“DON’T they want oxygen?”
That’s a question exasperated student Preran Chowdary asked his forest minister when the Indian government publicly announced its plan to cut trees to transform a 60-feet road into an eight-lane superhighway in Bangalore, India.
According to a Nov. 10, 2010 article posted on www.ndtv.com, modernization rationalizes the removal of 856 trees, averaging about 40 years old, that are in the way of making “leafy Jayamahal road” smoother for traffic.
A non-government organization has contested the government estimate, saying the trees to be felled are nearly 1,200. About 2,000 students and residents vowed to form human chains to protect the trees.
The government’s answer to the tree huggers? Oxygen is nice but we want development.
The irony of trading off fresh air, shade and green heritage for road right of way (RROW), air and noise pollution and vehicular accidents is always lost when translated by those drawing up blueprints and spending public funds.
The fate of the Jayamahal trees may also fall on the trees of Perrelos if the Department of Public Works and Highways implements a road-widening project in Carcar.
Even if you’ve never taken a ride to the south of Cebu, you might still see a glimpse of the trees of Perrelos in coffeetable books or travel articles. No photo or flight of praise can do justice to the majesty of this green corridor, a rare experience in this extensively denuded and severely eroded island.
Even in a cramped, creaking mini-bus whose windows’ size and placement were designed for the comfort of Snow White’s Seven Dwarfs, an adult can, with flexibility and perseverance, glimpse the symmetry and grace of the great trunks arching across the road to form a green vault, shot through with golden filaments of sunlight or mist-wreathed on a rainy early morning ride.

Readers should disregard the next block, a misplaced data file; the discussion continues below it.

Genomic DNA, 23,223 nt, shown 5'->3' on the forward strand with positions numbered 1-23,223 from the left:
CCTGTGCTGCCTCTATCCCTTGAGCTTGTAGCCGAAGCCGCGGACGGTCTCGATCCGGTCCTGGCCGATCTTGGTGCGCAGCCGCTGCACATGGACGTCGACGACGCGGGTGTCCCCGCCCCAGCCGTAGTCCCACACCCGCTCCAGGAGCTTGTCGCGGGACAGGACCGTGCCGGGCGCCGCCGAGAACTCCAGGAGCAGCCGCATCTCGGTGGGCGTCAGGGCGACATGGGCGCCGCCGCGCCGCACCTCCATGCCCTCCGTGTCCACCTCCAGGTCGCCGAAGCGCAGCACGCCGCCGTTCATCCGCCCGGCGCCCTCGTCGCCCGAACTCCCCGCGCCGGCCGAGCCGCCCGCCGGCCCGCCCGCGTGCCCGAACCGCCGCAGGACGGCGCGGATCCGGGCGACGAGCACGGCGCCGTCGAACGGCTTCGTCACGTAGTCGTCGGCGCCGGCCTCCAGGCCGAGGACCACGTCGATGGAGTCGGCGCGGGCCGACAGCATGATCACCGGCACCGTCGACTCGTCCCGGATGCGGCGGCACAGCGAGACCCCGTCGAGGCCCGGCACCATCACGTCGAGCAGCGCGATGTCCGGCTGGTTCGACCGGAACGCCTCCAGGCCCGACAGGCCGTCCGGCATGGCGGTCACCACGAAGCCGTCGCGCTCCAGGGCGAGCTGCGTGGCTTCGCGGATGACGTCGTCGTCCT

Once, on a ride back to Cebu City, I had to get out of our vehicle and stand under those trees while my companions lined up and peed. To the sound of tinkling and much sighing, I looked up. I saw not just a hint of sky but my first intimation that the mortal is just a mote in the gaze of eternity.
Like tree-hugging, remembering one’s place in the web of life may seem loony to those whose visions require them to always look down at modernization plans and check the bottomline.
According to the theory of inevitability, development is rational and inescapable. First, roads targeted for RROW clearing connect to a national highway and international airport, as in Bangalore. Second, traffic levels reach at least 3,500 passenger car units (PCU) per hour, which calls for decongestion.
Lastly, tree-cutters always promise to plant trees to keep the “green tag”.
With some tweaking, the same development theory may be copied and pasted in Carcar. It’s “inevitable” to find P8 million to decongest the traffic clogging Carcar’s rotunda, but not the P700,000 required to remove and transfer a tree.
Bangalore protesters claim that road widening will not keep vehicle traffic from growing. Wider roads pose difficulties for children, elderly, disabled, and pedestrians, too.
Did road expansion ever inspire a poem? When I looked up the trees of Perrelos, my insipid youth gave voice to my awe by reciting Joyce Kilmer’s “Trees”: “I think that I shall never see/ A poem lovely as a tree.”
A few days ago, my cousin Ito posted on Facebook these lines written by Rainer Maria Rilke: "Through the empty branches the sky remains./ It is what you have./ Be earth now, and evensong./ Be the ground lying under that sky. / Be modest now, like a thing/ ...ripened until it is real,/ so that he who began it all/ can feel you when he reaches for you."
If road widening cannot awe me into silence, why can it reduce me to tears?
(firstname.lastname@example.org/ mayettetabada.blogspot.com/ 09173226131)
*First published in Sun.Star Cebu’s Mar. 20, 2011 issue of the “Matamata” column